So select the track you want to paste in, and just click Edit > Find Zero Crossings
which will adjust the selection edges slightly to the nearest point where the audio
waveform passes through zero (i.e. appears on a positive-slope zero crossing).
Alternatively select the track and type the hotkey for Find Zero Crossings (Z by
default, but you can change this on the Keyboard tab of Preferences).

You won't see anything happening to the selection area unless you are zoomed a
long way in, but if you look at the Status Bar you will see that the area of the
selection has been very slightly changed.

If you cannot see Noise Removal or Click Removal in the Effect menu, please
upgrade to Audacity 1.2.6 or 1.3.2.


Gale Andrews






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Tested on: 1/18/2007 8:25:06 PM




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Re: [Audacity-help] crackle removal

John Rinehart
Another question : how do I amplify just one side/channel?  I have some old
recordings (these are all 1-track recordings) where for some reason the left
channel is much louder than the right.  I'd like to be able to even them
out.  Thanks,

John

----- Original Message -----
From: <[hidden email]>
To: "John Rinehart" <[hidden email]>
Cc: <[hidden email]>
Sent: Thursday, January 18, 2007 3:25 PM
Subject: Re: [Audacity-help] crackle removal


>
>    | From John Rinehart
>    | Thu, 18 Jan 2007 14:55:07 -0500
>    | Subject: [Audacity-help] crackle removal
>    | Can you explain how to use this Find Zero Crossings tool?
>
> It is not a tool but simply a command under the Edit menu, so you use this
> command as you would others under the Edit menu, by first selecting the
> track you want to apply the command to, then clicking the appropriate
> command.
>
> So select the track you want to paste in, and just click Edit > Find Zero
> Crossings
> which will adjust the selection edges slightly to the nearest point where
> the audio
> waveform passes through zero (i.e. appears on a positive-slope zero
> crossing).
> Alternatively select the track and type the hotkey for Find Zero Crossings
> (Z by
> default, but you can change this on the Keyboard tab of Preferences).
>
> You won't see anything happening to the selection area unless you are
> zoomed a
> long way in, but if you look at the Status Bar you will see that the area
> of the
> selection has been very slightly changed.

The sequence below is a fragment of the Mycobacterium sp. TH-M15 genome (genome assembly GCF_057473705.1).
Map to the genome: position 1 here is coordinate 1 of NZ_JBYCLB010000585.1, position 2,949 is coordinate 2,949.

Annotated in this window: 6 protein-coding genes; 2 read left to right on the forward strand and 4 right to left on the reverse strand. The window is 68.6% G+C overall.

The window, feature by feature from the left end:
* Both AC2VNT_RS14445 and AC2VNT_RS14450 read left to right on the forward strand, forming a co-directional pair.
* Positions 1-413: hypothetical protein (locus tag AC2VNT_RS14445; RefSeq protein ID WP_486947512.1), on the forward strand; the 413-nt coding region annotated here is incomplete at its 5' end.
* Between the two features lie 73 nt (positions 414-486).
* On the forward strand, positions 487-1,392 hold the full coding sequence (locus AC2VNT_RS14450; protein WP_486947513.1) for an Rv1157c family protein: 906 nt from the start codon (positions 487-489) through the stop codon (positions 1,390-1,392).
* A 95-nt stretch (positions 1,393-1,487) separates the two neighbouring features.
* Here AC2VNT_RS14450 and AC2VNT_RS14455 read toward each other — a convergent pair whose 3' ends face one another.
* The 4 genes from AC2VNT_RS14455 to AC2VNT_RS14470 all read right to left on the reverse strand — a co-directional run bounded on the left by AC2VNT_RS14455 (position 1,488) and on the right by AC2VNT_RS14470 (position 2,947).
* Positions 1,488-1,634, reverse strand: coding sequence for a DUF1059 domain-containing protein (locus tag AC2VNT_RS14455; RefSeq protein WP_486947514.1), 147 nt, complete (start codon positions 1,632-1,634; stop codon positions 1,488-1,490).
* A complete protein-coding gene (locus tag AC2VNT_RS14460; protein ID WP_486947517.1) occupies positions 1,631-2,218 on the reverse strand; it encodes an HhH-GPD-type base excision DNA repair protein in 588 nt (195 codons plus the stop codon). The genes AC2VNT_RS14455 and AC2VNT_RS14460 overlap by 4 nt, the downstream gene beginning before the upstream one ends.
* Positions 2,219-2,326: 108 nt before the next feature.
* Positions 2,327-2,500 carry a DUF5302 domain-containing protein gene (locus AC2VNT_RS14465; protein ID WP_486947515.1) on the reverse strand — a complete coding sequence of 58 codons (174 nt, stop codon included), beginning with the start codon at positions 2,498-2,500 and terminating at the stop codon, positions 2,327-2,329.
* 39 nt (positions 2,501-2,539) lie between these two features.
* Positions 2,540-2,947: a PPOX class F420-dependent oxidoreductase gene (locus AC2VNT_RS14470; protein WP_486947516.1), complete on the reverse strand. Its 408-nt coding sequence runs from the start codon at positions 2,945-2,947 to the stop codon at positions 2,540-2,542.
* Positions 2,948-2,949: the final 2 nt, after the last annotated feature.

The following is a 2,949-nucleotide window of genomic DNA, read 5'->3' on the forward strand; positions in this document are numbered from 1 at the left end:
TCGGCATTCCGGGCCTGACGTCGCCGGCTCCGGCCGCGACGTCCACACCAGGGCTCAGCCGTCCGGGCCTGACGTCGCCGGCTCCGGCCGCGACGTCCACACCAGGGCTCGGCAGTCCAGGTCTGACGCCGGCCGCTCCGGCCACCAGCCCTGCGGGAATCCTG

>
> If you cannot see Noise Removal or Click Removal in the Effect menu,
> please
> upgrade to Audacity 1.2.6 or 1.3.2.
>
>
> Gale Andrews
>
>
>
>
>
>
> Outbound message virus free.
> Tested on: 1/18/2007 8:25:06 PM
>
>
>
>



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Re: [Audacity-help] crackle removal

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    | From John Rinehart
    | Thu, 18 Jan 2007 15:46:27 -0500
    | Subject: [Audacity-help] crackle removal
    | how do I amplify just one side/channel?  I have some old
    | recordings (these are all 1-track recordings) where for some reason the left
    | channel is much louder than the right.  I'd like to be able to even them
    | out.

Are you recording these tracks into Audacity e.g. from a tape recorder? If so,
and the recordings are mono, why not record them in mono by making recording
channels = "1 (mono)" on the Audio I/O tab of Preferences? Also you can always
(if your Sound device supports it) adjust the balance of stereo recordings for the
source you're recording from (e.g. line-in) in the system mixer. On Windows this
would be the Audio tab of Sounds and Audio Devices in the Control Panel. Also
your recording source may have a balance control which may help if you are
connecting to its headphones output.    

If you do have pre-existing stereo files where one channel is weak, then click on
the downward-pointing arrow in the Track Panel (where the Mute/Solo buttons are)
then click "Split Stereo Track". You will now be able to amplify the volume of the
left and right channels independently, by selecting each channel in turn and then
choosing Amplify under the Edit menu. Audacity will offer you the amplification
needed for each track to scale it up to -0 dB (the highest possible amplification
without distortion), but you can choose another level if you wish.    

If you use the Normalize effect instead of Amplify, you don't need to split the
stereo track - this effect will normalise both channels to -3 dB automatically, but
in 1.2.6 you cannot choose a different normalisation level, whereas in the Beta
1.3.2 version, you can.
.

Gale Andrews







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Tested on: 1/19/2007 12:37:31 AM